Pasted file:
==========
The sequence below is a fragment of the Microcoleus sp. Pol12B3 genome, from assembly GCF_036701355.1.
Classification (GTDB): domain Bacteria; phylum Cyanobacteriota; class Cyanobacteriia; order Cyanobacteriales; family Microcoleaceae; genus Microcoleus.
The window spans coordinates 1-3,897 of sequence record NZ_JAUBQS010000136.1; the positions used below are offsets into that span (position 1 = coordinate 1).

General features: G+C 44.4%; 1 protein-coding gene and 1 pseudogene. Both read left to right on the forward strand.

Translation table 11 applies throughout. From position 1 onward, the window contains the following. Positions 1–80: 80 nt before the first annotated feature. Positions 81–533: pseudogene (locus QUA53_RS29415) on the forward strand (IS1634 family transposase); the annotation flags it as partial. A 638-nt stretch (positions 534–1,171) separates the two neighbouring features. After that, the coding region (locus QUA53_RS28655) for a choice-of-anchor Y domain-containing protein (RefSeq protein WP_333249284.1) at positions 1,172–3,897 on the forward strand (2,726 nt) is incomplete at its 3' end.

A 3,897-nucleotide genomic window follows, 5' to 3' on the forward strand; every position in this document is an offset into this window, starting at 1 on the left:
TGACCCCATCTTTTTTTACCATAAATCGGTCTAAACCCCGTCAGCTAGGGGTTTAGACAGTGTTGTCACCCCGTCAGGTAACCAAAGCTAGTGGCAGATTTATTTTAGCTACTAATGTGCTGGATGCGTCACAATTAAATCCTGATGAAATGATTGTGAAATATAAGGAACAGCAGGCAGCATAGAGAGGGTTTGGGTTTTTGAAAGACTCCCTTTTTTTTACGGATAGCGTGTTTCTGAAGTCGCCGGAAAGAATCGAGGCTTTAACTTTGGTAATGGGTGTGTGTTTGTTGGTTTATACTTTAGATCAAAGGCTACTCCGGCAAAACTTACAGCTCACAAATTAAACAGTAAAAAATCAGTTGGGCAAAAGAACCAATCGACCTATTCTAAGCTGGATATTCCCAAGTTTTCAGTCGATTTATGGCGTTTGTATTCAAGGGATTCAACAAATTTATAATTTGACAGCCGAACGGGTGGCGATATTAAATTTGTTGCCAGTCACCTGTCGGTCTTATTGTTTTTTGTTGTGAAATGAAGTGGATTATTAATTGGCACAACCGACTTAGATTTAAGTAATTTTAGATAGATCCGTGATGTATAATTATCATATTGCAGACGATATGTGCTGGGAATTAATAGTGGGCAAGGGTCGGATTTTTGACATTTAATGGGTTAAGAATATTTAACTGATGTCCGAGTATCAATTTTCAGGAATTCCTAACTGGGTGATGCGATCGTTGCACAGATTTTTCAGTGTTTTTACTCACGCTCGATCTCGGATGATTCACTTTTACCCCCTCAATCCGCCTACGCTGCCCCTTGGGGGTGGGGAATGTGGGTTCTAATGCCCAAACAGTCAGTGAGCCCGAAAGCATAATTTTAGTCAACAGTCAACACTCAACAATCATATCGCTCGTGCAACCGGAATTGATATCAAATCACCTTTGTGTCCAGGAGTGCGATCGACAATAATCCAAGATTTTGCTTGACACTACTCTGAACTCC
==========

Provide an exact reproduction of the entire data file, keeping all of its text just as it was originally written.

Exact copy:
The sequence below is a fragment of the Microcoleus sp. Pol12B3 genome, from assembly GCF_036701355.1.
Classification (GTDB): domain Bacteria; phylum Cyanobacteriota; class Cyanobacteriia; order Cyanobacteriales; family Microcoleaceae; genus Microcoleus.
The window spans coordinates 1-3,897 of sequence record NZ_JAUBQS010000136.1; the positions used below are offsets into that span (position 1 = coordinate 1).

General features: G+C 44.4%; 1 protein-coding gene and 1 pseudogene. Both read left to right on the forward strand.

Translation table 11 applies throughout. From position 1 onward, the window contains the following. Positions 1–80: 80 nt before the first annotated feature. Positions 81–533: pseudogene (locus QUA53_RS29415) on the forward strand (IS1634 family transposase); the annotation flags it as partial. A 638-nt stretch (positions 534–1,171) separates the two neighbouring features. After that, the coding region (locus QUA53_RS28655) for a choice-of-anchor Y domain-containing protein (RefSeq protein WP_333249284.1) at positions 1,172–3,897 on the forward strand (2,726 nt) is incomplete at its 3' end.

A 3,897-nucleotide genomic window follows, 5' to 3' on the forward strand; every position in this document is an offset into this window, starting at 1 on the left:
TGACCCCATCTTTTTTTACCATAAATCGGTCTAAACCCCGTCAGCTAGGGGTTTAGACAGTGTTGTCACCCCGTCAGGTAACCAAAGCTAGTGGCAGATTTATTTTAGCTACTAATGTGCTGGATGCGTCACAATTAAATCCTGATGAAATGATTGTGAAATATAAGGAACAGCAGGCAGCATAGAGAGGGTTTGGGTTTTTGAAAGACTCCCTTTTTTTTACGGATAGCGTGTTTCTGAAGTCGCCGGAAAGAATCGAGGCTTTAACTTTGGTAATGGGTGTGTGTTTGTTGGTTTATACTTTAGATCAAAGGCTACTCCGGCAAAACTTACAGCTCACAAATTAAACAGTAAAAAATCAGTTGGGCAAAAGAACCAATCGACCTATTCTAAGCTGGATATTCCCAAGTTTTCAGTCGATTTATGGCGTTTGTATTCAAGGGATTCAACAAATTTATAATTTGACAGCCGAACGGGTGGCGATATTAAATTTGTTGCCAGTCACCTGTCGGTCTTATTGTTTTTTGTTGTGAAATGAAGTGGATTATTAATTGGCACAACCGACTTAGATTTAAGTAATTTTAGATAGATCCGTGATGTATAATTATCATATTGCAGACGATATGTGCTGGGAATTAATAGTGGGCAAGGGTCGGATTTTTGACATTTAATGGGTTAAGAATATTTAACTGATGTCCGAGTATCAATTTTCAGGAATTCCTAACTGGGTGATGCGATCGTTGCACAGATTTTTCAGTGTTTTTACTCACGCTCGATCTCGGATGATTCACTTTTACCCCCTCAATCCGCCTACGCTGCCCCTTGGGGGTGGGGAATGTGGGTTCTAATGCCCAAACAGTCAGTGAGCCCGAAAGCATAATTTTAGTCAACAGTCAACACTCAACAATCATATCGCTCGTGCAACCGGAATTGATATCAAATCACCTTTGTGTCCAGGAGTGCGATCGACAATAATCCAAGATTTTGCTTGACACTACTCTGAACTCC